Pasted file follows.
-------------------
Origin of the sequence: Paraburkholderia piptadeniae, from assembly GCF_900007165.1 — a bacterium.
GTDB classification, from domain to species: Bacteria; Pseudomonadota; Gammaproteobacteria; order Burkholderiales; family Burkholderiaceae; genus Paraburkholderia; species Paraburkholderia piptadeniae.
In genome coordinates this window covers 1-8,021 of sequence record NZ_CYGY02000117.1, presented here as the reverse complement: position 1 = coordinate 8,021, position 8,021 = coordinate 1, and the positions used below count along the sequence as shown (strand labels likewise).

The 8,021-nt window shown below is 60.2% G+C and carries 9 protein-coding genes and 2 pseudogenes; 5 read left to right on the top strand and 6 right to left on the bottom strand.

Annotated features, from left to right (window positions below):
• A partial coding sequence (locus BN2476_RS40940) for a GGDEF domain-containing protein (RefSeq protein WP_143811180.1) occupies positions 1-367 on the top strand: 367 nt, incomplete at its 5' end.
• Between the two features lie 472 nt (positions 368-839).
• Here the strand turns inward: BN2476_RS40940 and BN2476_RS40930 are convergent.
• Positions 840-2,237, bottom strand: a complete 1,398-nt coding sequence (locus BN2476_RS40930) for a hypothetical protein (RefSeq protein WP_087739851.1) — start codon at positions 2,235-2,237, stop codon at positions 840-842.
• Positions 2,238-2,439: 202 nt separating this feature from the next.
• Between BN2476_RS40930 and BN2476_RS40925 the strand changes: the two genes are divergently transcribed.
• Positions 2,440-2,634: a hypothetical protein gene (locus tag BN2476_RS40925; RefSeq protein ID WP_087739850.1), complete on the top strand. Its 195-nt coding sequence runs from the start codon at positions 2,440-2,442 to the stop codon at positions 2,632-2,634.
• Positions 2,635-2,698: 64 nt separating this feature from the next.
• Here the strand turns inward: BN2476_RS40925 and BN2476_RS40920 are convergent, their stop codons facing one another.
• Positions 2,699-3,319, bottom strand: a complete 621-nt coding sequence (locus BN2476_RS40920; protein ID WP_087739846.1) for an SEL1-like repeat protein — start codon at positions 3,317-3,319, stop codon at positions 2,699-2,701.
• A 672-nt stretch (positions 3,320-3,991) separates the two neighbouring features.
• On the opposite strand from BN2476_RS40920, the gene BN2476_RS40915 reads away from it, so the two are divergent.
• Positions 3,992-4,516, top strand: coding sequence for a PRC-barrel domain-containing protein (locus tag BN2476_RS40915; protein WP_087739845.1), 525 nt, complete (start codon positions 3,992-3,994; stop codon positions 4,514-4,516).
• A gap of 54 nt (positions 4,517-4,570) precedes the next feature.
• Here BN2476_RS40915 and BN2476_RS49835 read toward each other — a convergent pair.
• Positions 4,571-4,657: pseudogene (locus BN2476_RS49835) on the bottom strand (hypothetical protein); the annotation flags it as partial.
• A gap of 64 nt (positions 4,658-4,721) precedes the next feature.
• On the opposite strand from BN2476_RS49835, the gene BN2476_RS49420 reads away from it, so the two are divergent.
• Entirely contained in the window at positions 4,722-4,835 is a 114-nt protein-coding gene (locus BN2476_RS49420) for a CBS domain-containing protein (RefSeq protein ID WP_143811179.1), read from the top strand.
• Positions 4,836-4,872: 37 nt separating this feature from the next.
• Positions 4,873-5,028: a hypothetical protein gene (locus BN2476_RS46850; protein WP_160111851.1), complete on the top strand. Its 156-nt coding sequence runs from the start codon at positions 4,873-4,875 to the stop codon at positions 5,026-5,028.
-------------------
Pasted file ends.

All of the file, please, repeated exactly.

Origin of the sequence: Paraburkholderia piptadeniae, from assembly GCF_900007165.1 — a bacterium.
GTDB classification, from domain to species: Bacteria; Pseudomonadota; Gammaproteobacteria; order Burkholderiales; family Burkholderiaceae; genus Paraburkholderia; species Paraburkholderia piptadeniae.
In genome coordinates this window covers 1-8,021 of sequence record NZ_CYGY02000117.1, presented here as the reverse complement: position 1 = coordinate 8,021, position 8,021 = coordinate 1, and the positions used below count along the sequence as shown (strand labels likewise).

The 8,021-nt window shown below is 60.2% G+C and carries 9 protein-coding genes and 2 pseudogenes; 5 read left to right on the top strand and 6 right to left on the bottom strand.

Annotated features, from left to right (window positions below):
• A partial coding sequence (locus BN2476_RS40940) for a GGDEF domain-containing protein (RefSeq protein WP_143811180.1) occupies positions 1-367 on the top strand: 367 nt, incomplete at its 5' end.
• Between the two features lie 472 nt (positions 368-839).
• Here the strand turns inward: BN2476_RS40940 and BN2476_RS40930 are convergent.
• Positions 840-2,237, bottom strand: a complete 1,398-nt coding sequence (locus BN2476_RS40930) for a hypothetical protein (RefSeq protein WP_087739851.1) — start codon at positions 2,235-2,237, stop codon at positions 840-842.
• Positions 2,238-2,439: 202 nt separating this feature from the next.
• Between BN2476_RS40930 and BN2476_RS40925 the strand changes: the two genes are divergently transcribed.
• Positions 2,440-2,634: a hypothetical protein gene (locus tag BN2476_RS40925; RefSeq protein ID WP_087739850.1), complete on the top strand. Its 195-nt coding sequence runs from the start codon at positions 2,440-2,442 to the stop codon at positions 2,632-2,634.
• Positions 2,635-2,698: 64 nt separating this feature from the next.
• Here the strand turns inward: BN2476_RS40925 and BN2476_RS40920 are convergent, their stop codons facing one another.
• Positions 2,699-3,319, bottom strand: a complete 621-nt coding sequence (locus BN2476_RS40920; protein ID WP_087739846.1) for an SEL1-like repeat protein — start codon at positions 3,317-3,319, stop codon at positions 2,699-2,701.
• A 672-nt stretch (positions 3,320-3,991) separates the two neighbouring features.
• On the opposite strand from BN2476_RS40920, the gene BN2476_RS40915 reads away from it, so the two are divergent.
• Positions 3,992-4,516, top strand: coding sequence for a PRC-barrel domain-containing protein (locus tag BN2476_RS40915; protein WP_087739845.1), 525 nt, complete (start codon positions 3,992-3,994; stop codon positions 4,514-4,516).
• A gap of 54 nt (positions 4,517-4,570) precedes the next feature.
• Here BN2476_RS40915 and BN2476_RS49835 read toward each other — a convergent pair.
• Positions 4,571-4,657: pseudogene (locus BN2476_RS49835) on the bottom strand (hypothetical protein); the annotation flags it as partial.
• A gap of 64 nt (positions 4,658-4,721) precedes the next feature.
• On the opposite strand from BN2476_RS49835, the gene BN2476_RS49420 reads away from it, so the two are divergent.
• Entirely contained in the window at positions 4,722-4,835 is a 114-nt protein-coding gene (locus BN2476_RS49420) for a CBS domain-containing protein (RefSeq protein ID WP_143811179.1), read from the top strand.
• Positions 4,836-4,872: 37 nt separating this feature from the next.
• Positions 4,873-5,028: a hypothetical protein gene (locus BN2476_RS46850; protein WP_160111851.1), complete on the top strand. Its 156-nt coding sequence runs from the start codon at positions 4,873-4,875 to the stop codon at positions 5,026-5,028.